for National Geographic News
No matter where they look, scientists are finding that global warming is already killing species—and at a much faster rate than had originally been predicted.
"What surprises me most is that it has happened so soon," said biologist Camille Parmesan of the University of Texas, Austin, lead author of a new study of global warming's effects.
Parmesan and most other scientists hadn't expected to see species extinctions from global warming until 2020.
But populations of frogs, butterflies, ocean corals, and polar birds have already gone extinct because of climate change, Parmesan said.
Scientists were right about which species would suffer first—plants and animals that live only in narrow temperature ranges and those living in cold climates such as Earth's Poles or mountaintops.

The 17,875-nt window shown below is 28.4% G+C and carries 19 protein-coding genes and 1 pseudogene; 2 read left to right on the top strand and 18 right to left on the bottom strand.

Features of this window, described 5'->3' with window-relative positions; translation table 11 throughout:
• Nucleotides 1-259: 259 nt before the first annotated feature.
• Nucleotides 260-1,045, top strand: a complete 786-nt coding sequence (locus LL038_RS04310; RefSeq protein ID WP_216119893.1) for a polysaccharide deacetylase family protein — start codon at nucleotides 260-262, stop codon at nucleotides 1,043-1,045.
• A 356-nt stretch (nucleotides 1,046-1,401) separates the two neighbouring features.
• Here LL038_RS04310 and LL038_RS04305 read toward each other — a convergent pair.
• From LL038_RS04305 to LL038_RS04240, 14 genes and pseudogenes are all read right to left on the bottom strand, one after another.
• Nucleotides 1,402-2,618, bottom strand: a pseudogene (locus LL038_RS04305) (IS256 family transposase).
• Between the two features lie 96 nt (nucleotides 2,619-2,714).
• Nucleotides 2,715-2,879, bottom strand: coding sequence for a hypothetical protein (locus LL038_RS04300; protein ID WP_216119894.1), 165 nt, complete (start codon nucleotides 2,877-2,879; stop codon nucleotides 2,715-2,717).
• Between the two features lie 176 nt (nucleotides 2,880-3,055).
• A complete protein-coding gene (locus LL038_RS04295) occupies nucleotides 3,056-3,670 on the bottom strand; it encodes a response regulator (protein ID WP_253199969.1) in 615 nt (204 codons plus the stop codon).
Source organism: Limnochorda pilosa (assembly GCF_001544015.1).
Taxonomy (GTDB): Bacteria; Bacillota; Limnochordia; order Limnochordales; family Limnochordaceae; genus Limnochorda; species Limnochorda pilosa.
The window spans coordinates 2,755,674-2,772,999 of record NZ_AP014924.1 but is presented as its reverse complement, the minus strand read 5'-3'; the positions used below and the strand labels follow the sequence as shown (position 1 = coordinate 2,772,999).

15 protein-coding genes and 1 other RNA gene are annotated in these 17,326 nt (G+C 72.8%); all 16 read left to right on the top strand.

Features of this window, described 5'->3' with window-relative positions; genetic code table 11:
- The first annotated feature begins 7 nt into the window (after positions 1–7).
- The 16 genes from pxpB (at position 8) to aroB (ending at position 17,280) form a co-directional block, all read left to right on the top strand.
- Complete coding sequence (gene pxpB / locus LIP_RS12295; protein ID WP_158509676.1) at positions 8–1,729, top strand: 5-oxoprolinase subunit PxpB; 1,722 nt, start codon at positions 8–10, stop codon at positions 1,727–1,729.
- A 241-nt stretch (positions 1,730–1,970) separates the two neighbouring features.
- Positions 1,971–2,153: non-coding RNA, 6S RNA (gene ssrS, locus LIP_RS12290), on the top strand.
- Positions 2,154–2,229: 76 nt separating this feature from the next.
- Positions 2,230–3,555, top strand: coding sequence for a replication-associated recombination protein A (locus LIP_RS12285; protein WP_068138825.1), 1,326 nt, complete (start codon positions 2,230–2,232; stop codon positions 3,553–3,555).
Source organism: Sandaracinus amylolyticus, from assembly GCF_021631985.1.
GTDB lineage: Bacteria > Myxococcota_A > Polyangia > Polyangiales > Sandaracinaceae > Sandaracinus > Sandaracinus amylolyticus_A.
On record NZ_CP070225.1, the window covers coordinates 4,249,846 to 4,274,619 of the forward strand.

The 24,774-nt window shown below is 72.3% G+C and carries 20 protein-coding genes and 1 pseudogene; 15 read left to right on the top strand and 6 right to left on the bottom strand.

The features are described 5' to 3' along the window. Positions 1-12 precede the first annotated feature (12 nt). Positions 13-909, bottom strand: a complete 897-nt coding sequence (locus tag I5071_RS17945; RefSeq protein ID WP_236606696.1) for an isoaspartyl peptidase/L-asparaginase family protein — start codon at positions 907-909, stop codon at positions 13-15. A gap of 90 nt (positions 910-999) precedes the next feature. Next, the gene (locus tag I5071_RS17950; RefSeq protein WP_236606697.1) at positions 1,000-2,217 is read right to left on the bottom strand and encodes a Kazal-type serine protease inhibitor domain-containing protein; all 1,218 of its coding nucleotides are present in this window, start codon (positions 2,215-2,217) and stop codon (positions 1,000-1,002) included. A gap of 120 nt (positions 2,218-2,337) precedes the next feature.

Her review compiles 866 scientific studies on the effects of climate change on terrestrial, marine, and freshwater species. The study appears in the December issue of the Annual Review of Ecology, Evolution, and Systematics.
Bill Fraser is a wildlife ecologist with the Polar Oceans Research Group in Sheridan, Montana.
"There is no longer a question of whether one species or ecosystem is experiencing climate change. [Parmesan's] paper makes it evident that it is almost global," he said.
"The scale now is so vast that you cannot continue to ignore climate change," added Fraser, who began studying penguins in the Antarctic more than 30 years ago. "It is going to have some severe consequences."
Many species, for example, have shifted their ranges in response to rising temperatures.
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